I’ve been beta testing TapCellar pretty much since it’s infancy, and the question on my mind all along has been whether it can replace my own HanDBase database for recording all the beers I have.  The answer is sadly no, simply because I’m just too vested in my own database, now with over 1000 beers.  TapCellar, however, has become the perfect compliment to my own database.  I rely on it to keep a shopping list for beers I won’t remember once I’m actually in a beer store, as well as keeping track of what I have stored at home.  TapCellar’s built-in functionality is just so much better for this than anything I was ever able to come up with. I have happily deleted my database of stored beers.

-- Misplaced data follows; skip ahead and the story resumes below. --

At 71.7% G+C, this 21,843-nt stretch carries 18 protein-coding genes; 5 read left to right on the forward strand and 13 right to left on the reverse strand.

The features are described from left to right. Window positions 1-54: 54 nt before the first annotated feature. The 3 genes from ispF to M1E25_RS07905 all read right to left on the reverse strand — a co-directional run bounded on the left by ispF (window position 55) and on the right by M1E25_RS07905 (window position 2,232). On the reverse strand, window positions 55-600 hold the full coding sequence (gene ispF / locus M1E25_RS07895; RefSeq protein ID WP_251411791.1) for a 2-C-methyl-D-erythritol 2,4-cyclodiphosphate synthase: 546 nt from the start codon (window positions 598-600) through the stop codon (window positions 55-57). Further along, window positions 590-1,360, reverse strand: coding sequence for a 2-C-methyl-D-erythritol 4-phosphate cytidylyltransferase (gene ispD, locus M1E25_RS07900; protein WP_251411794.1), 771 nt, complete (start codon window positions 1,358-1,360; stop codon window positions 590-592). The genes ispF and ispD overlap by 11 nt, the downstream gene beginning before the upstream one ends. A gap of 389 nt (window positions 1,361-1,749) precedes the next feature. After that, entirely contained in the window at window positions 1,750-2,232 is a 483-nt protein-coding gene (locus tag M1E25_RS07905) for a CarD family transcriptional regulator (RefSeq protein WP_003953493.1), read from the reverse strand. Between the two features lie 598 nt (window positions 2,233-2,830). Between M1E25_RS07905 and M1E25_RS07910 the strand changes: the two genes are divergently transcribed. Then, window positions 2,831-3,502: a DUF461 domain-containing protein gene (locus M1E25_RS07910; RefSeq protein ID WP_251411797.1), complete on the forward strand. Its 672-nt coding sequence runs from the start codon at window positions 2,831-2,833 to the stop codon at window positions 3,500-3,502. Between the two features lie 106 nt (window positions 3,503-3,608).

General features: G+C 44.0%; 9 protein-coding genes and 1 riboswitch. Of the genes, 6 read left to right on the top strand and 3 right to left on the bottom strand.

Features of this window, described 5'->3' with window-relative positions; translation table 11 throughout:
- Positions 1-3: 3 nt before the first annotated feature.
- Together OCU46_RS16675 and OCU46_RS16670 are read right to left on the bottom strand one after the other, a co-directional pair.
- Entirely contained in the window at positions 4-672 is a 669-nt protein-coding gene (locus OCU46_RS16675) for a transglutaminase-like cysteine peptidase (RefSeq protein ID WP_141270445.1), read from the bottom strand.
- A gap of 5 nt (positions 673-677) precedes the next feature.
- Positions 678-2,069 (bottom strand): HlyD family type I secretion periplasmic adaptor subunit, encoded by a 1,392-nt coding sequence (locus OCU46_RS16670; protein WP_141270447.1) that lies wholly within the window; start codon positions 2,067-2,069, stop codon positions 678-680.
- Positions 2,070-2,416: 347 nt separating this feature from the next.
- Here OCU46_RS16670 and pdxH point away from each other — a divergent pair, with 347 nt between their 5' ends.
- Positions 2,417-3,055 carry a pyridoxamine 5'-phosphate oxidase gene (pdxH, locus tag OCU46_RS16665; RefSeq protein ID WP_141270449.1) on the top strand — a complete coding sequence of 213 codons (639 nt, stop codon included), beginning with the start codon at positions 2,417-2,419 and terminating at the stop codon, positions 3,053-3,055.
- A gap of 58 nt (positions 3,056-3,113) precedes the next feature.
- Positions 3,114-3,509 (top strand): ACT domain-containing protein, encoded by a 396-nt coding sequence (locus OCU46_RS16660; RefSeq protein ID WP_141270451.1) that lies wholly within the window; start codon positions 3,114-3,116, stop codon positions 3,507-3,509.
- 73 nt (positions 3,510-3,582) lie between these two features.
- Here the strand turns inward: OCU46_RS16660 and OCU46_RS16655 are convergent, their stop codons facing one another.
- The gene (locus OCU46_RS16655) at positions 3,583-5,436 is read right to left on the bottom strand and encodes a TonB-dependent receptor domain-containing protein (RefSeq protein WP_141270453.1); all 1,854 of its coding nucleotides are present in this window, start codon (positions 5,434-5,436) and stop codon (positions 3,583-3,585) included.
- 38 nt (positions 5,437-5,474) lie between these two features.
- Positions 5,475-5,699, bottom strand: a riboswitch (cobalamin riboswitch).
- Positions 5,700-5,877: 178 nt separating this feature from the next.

I’ve only scratched the surface of what TapCellar can do.  For less than the price of a pint of good craft beer these days, go pick up TapCellar and see what it can do for you.  You won’t be disappointed.


One Reminder/Task Manager To Rule Them All

Spoiler / tl;dr: it doesn’t exist.

Damn this is a frustrating topic for me.  Technology is supposed to make our lives easier.  For the most part, of course it does.  But a key part of this for many of us is dealing with reminders and managing tasks.  And most of us carry a device, in my case an iPhone, in our pockets all the time, making them the perfect command center for this.  But this is where it all falls down.